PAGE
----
The Joys of Studying


“I am quilt ridden. My work unstarted, my paper blank. I have been using opium ink again.”

Some of you vividly remember these few lines taken from the “The Student” by Derek Power. After all, we had lived by this motto for the majority of our secondary school lives- to leave things to the absolute last minute- as long as we were promoted.

This time, however – it’s different. The IB exams loom around the corner, creating a deeper anxiety within you. This time, your future and everything you’ve studied for hangs in the balance. You mutter apprehensively under your breath, “This time, I WILL study hard”.

Yet, a part of you realizes that your ACS journey is coming to an end. It will be the final few months that you will get to don- officially, the silky smooth ebony pants that you’ve probably tapered. The daily routine of ordering Mee Pok cooked by the ever smiling Just for Mee Auntie will be no more. Soon enough, your teachers and friends will transform into fading memories should you choose to forget them.

It is ostensibly difficult to remain joyful and appreciative of the environment and people around us in times of suffering. Nonetheless, it is not impossible. Personally, I believe that my last year of IB was as stressful as it was joyful, as tiring as it was invigorating and as fun-filled as it was mundane. Hopefully, these tips will assist you in achieving a balanced and efficient lifestyle during this intense period of studying!

  1. Start Studying- For IB.

It is vital that you being studying- IMMEDIATELY. If you’re behind on your TOK and EE that will be due sometime soon, start chionging! Starting now will not only give you leeway to uncover and settle your academic weaknesses, but will provide you with the necessary time needed to lead a balanced lifestyle which will prevent you from ‘burning out’.

Personally, I studied with a long-term goal instead of a short-term solution- focusing on laying the groundwork and settling the basics (my Year 5 grades TBH gg). During the June holidays, I compiled notes for both IOC and IB and sought clarification on concepts I was not familiar with (I missed a lot of lessons due to CCA!). Although I was not entirely prepared for the common test, the basic framework that I had constructed with the help of my teachers allowed me to revise and practice more effectively and efficiently towards the tail end of IB!

It is important to clarify concepts you do not understand, so do make appointments with your teachers ASAP! They will be more than happy to entertain your questions (Guys go make appointments for Lang Lit early, you will realize how much you do not practice/nor pay attention in class HAHA)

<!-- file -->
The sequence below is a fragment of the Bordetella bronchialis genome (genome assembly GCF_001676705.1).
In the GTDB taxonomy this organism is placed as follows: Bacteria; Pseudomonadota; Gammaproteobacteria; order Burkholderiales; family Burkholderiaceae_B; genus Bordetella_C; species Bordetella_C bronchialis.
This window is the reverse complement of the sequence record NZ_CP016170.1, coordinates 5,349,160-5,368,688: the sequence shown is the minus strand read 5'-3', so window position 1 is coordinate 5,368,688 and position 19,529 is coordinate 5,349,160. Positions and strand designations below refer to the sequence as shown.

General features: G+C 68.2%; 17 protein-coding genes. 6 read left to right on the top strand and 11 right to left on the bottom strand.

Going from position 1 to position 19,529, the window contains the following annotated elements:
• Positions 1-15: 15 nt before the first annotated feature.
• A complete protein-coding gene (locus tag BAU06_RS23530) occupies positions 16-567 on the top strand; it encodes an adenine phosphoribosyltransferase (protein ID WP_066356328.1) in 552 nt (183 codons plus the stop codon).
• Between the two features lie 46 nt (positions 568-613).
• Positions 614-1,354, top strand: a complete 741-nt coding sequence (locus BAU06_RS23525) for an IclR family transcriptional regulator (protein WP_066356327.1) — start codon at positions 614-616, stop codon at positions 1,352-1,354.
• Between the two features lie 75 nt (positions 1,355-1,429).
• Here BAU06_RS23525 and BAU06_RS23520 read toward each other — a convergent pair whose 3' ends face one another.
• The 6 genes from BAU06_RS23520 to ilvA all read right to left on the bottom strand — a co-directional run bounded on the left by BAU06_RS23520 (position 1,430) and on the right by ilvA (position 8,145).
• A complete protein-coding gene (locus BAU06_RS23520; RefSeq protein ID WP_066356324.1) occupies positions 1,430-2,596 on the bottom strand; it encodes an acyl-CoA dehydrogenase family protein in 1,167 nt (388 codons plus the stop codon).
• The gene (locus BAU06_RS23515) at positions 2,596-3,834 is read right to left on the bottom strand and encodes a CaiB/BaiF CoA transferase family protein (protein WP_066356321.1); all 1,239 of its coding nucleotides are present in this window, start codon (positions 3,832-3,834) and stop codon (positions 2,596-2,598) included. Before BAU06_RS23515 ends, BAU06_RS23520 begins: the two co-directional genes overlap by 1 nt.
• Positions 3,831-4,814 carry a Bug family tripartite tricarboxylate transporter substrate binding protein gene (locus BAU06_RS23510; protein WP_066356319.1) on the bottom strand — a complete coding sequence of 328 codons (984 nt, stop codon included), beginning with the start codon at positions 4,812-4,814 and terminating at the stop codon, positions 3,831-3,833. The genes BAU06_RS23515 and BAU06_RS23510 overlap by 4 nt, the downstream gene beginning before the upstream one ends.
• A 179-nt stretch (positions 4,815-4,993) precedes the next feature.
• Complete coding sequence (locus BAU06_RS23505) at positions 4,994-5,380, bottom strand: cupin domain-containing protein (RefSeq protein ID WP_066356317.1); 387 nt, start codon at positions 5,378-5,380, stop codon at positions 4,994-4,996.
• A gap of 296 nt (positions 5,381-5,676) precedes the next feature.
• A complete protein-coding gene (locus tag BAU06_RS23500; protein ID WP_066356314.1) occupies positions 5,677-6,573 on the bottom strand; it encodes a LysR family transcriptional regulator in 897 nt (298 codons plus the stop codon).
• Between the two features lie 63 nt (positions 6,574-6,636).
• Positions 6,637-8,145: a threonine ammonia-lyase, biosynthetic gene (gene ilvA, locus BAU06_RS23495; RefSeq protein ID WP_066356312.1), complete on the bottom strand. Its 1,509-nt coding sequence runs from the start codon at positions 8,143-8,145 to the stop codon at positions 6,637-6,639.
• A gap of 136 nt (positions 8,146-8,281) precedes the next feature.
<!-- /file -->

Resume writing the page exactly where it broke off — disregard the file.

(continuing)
1. Find a study method that suits you.

It’s not too late to begin experimenting which study method suits you best! There are people who prefer verbal memory work, others who prefer writing notes and those lucky few with photographic memory! Personally, I discovered that it was more important to understand things than to simply memorize them. Having a better conceptual understanding of the subjects allowed me to remember them better and with greater clarity! (This piece of advice was from Ms. Juliana Tengara, which helped me very much in revising for economics)

The environment in which you study in also is equally as important! Quickly determine if you study best in groups, alone, at home or elsewhere. It took a while for me to decide where and with whom to study with, but I finally settled down at Coronation Starbucks with my two good pals (Ben Yeo and Philip Duggan if you know them lol) for the long haul!

  1. Don’t underestimate the power of rest.

Don’t take rest for granted. At the end of the day, IB is a marathon and not a sprint- our bodies have to be taken care of both physically and mentally! Try to get into the habit of sleeping early and waking up at healthy hours to study. If you sleep at around 10.30 to 11, you’ll find yourself waking up naturally at around 8, well rested and all ready to go. Don’t skip meals as well! Mealtime doesn’t only nourish your physical being, but provides your mind with a well-needed break as well.